Robert Whitaker passed away this morning, at the age of 71
Whitaker was running a freelance penthouse photo studio in Flinders Street, Melbourne when he had his fateful meeting with The Beatles and their manager Brian Epstein, during the group's June 1964 Australasian tour. This came about more or less by accident, when Whitaker accompanied a journalist friend to an interview with Epstein for an article for the Melbourne Jewish News. Whitaker's picture was published with the article, which led to his introduction to Epstein and his first shots of the Beatles—pictures of Paul McCartney and George Harrison each holding up boomerangs presented to them by Australian fans.
"I photographed Epstein, saw he was a bit of a peacock and a cavalier, and put peacock feathers around his head in photographic relief. He was knocked out when he saw the picture. After that, he saw an exhibition of collages I had at the Museum of Modern Art and immediately offered me the position of staff photographer at NEMS, photographing all his artists. I initially turned it down, but after seeing The Beatles perform at Festival Hall I was overwhelmed by all the screaming fans and I decided to accept the offer to return to England ".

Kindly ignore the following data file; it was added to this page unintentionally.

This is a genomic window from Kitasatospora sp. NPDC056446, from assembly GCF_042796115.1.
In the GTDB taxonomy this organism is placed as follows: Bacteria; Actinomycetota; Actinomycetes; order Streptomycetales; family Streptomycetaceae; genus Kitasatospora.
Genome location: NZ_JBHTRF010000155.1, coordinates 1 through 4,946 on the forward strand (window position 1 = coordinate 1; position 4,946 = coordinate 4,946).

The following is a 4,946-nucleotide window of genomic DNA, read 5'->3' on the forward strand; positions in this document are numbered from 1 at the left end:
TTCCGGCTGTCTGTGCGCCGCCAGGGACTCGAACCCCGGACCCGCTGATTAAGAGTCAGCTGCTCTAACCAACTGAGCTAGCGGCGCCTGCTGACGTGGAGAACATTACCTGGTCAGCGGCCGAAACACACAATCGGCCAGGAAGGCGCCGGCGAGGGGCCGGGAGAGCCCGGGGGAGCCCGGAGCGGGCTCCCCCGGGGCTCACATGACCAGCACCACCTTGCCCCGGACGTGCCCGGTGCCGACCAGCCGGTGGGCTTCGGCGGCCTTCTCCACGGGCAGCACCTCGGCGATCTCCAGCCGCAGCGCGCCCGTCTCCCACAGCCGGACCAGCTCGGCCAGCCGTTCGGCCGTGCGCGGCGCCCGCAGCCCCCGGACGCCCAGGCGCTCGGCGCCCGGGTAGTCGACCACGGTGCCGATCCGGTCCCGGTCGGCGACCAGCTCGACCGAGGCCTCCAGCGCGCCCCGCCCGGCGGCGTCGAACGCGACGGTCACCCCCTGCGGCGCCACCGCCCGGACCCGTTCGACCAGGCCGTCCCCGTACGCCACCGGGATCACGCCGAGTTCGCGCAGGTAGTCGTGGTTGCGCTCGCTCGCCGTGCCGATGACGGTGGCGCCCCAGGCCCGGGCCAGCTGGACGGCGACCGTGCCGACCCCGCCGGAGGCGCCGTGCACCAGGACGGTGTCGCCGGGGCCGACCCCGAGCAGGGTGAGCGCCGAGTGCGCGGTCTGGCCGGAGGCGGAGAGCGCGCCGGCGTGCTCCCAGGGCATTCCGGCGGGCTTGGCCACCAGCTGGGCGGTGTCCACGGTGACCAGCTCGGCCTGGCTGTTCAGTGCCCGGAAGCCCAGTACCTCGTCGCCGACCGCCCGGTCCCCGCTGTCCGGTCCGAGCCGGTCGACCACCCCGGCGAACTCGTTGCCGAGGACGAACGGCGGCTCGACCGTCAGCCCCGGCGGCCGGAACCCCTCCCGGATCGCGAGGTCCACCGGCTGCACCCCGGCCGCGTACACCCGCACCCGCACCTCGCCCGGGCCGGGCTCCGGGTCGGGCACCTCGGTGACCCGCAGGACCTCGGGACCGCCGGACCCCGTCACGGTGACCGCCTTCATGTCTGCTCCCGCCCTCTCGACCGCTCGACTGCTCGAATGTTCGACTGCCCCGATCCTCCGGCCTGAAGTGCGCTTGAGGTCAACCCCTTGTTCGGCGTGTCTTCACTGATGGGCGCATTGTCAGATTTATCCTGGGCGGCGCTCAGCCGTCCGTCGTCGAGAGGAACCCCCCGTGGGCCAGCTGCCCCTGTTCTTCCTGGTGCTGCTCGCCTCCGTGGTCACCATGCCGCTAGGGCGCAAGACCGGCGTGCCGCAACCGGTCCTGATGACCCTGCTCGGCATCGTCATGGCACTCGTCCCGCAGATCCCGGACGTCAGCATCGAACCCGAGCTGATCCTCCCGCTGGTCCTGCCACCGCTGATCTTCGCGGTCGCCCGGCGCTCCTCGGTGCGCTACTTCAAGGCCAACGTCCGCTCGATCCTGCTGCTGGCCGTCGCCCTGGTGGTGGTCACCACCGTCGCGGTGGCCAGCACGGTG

Whitaker's most celebrated work is the 1966 photo which was appropriated for The Beatles' infamous Yesterday and Today album cover, which was briefly released in the U.S. in 1966 but hastily withdrawn.
When I visited Liverpool in June for Ringo Starr's homecoming concert, I grabbed Whitaker's book "Eight Days A Week", which featured photos he took during the fabs' tour of the Far east in 1966.